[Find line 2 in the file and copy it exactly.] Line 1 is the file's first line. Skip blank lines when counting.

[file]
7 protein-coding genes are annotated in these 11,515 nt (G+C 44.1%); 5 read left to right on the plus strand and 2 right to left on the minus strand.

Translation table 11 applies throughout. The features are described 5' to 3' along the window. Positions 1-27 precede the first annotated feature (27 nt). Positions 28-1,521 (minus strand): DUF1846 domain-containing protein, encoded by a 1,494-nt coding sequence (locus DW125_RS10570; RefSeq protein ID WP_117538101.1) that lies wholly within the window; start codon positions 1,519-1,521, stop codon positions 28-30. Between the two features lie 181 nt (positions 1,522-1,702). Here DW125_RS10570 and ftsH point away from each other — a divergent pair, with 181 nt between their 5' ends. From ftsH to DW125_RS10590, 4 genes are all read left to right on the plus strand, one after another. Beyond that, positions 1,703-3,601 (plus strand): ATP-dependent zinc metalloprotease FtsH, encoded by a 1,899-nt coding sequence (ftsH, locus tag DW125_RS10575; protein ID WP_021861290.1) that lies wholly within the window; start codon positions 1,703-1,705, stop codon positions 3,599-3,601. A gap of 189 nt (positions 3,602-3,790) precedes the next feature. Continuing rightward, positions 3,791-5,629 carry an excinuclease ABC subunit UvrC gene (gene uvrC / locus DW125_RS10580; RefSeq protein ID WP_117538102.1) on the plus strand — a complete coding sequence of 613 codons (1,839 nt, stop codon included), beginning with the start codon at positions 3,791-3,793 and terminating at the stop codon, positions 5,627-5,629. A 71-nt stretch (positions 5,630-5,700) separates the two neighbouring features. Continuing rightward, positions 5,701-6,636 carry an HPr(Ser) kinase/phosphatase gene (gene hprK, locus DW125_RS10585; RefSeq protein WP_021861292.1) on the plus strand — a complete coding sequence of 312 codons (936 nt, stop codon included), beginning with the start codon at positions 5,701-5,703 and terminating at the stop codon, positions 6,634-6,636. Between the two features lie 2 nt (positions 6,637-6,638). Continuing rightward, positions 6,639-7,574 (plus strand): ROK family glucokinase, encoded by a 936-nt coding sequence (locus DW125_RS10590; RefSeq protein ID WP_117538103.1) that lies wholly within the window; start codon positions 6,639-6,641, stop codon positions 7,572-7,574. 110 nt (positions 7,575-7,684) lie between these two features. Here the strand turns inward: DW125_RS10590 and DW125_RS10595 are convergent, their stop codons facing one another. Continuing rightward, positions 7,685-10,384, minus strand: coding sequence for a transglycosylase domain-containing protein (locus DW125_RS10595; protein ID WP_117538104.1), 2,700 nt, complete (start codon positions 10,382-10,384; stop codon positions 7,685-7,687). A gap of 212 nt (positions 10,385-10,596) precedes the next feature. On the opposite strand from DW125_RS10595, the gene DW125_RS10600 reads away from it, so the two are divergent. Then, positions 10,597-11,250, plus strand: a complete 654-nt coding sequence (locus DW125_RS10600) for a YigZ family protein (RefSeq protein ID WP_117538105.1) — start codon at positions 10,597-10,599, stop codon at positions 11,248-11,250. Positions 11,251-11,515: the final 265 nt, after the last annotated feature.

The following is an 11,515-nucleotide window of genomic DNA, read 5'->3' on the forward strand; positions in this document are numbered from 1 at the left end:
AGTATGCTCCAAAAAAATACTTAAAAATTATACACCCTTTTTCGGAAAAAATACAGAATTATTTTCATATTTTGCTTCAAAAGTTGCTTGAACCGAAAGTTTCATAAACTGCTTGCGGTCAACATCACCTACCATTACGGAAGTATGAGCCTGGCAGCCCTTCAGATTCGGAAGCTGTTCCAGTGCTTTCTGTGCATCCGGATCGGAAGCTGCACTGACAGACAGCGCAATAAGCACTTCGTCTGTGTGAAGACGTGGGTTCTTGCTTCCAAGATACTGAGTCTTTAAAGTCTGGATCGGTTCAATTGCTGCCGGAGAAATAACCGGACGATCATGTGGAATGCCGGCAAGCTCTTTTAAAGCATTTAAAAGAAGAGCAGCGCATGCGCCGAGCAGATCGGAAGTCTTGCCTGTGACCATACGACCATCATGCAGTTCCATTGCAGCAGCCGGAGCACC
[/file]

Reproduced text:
Translation table 11 applies throughout. The features are described 5' to 3' along the window. Positions 1-27 precede the first annotated feature (27 nt). Positions 28-1,521 (minus strand): DUF1846 domain-containing protein, encoded by a 1,494-nt coding sequence (locus DW125_RS10570; RefSeq protein ID WP_117538101.1) that lies wholly within the window; start codon positions 1,519-1,521, stop codon positions 28-30. Between the two features lie 181 nt (positions 1,522-1,702). Here DW125_RS10570 and ftsH point away from each other — a divergent pair, with 181 nt between their 5' ends. From ftsH to DW125_RS10590, 4 genes are all read left to right on the plus strand, one after another. Beyond that, positions 1,703-3,601 (plus strand): ATP-dependent zinc metalloprotease FtsH, encoded by a 1,899-nt coding sequence (ftsH, locus tag DW125_RS10575; protein ID WP_021861290.1) that lies wholly within the window; start codon positions 1,703-1,705, stop codon positions 3,599-3,601. A gap of 189 nt (positions 3,602-3,790) precedes the next feature. Continuing rightward, positions 3,791-5,629 carry an excinuclease ABC subunit UvrC gene (gene uvrC / locus DW125_RS10580; RefSeq protein ID WP_117538102.1) on the plus strand — a complete coding sequence of 613 codons (1,839 nt, stop codon included), beginning with the start codon at positions 3,791-3,793 and terminating at the stop codon, positions 5,627-5,629. A 71-nt stretch (positions 5,630-5,700) separates the two neighbouring features. Continuing rightward, positions 5,701-6,636 carry an HPr(Ser) kinase/phosphatase gene (gene hprK, locus DW125_RS10585; RefSeq protein WP_021861292.1) on the plus strand — a complete coding sequence of 312 codons (936 nt, stop codon included), beginning with the start codon at positions 5,701-5,703 and terminating at the stop codon, positions 6,634-6,636. Between the two features lie 2 nt (positions 6,637-6,638). Continuing rightward, positions 6,639-7,574 (plus strand): ROK family glucokinase, encoded by a 936-nt coding sequence (locus DW125_RS10590; RefSeq protein ID WP_117538103.1) that lies wholly within the window; start codon positions 6,639-6,641, stop codon positions 7,572-7,574. 110 nt (positions 7,575-7,684) lie between these two features. Here the strand turns inward: DW125_RS10590 and DW125_RS10595 are convergent, their stop codons facing one another. Continuing rightward, positions 7,685-10,384, minus strand: coding sequence for a transglycosylase domain-containing protein (locus DW125_RS10595; protein ID WP_117538104.1), 2,700 nt, complete (start codon positions 10,382-10,384; stop codon positions 7,685-7,687). A gap of 212 nt (positions 10,385-10,596) precedes the next feature. On the opposite strand from DW125_RS10595, the gene DW125_RS10600 reads away from it, so the two are divergent. Then, positions 10,597-11,250, plus strand: a complete 654-nt coding sequence (locus DW125_RS10600) for a YigZ family protein (RefSeq protein ID WP_117538105.1) — start codon at positions 10,597-10,599, stop codon at positions 11,248-11,250. Positions 11,251-11,515: the final 265 nt, after the last annotated feature.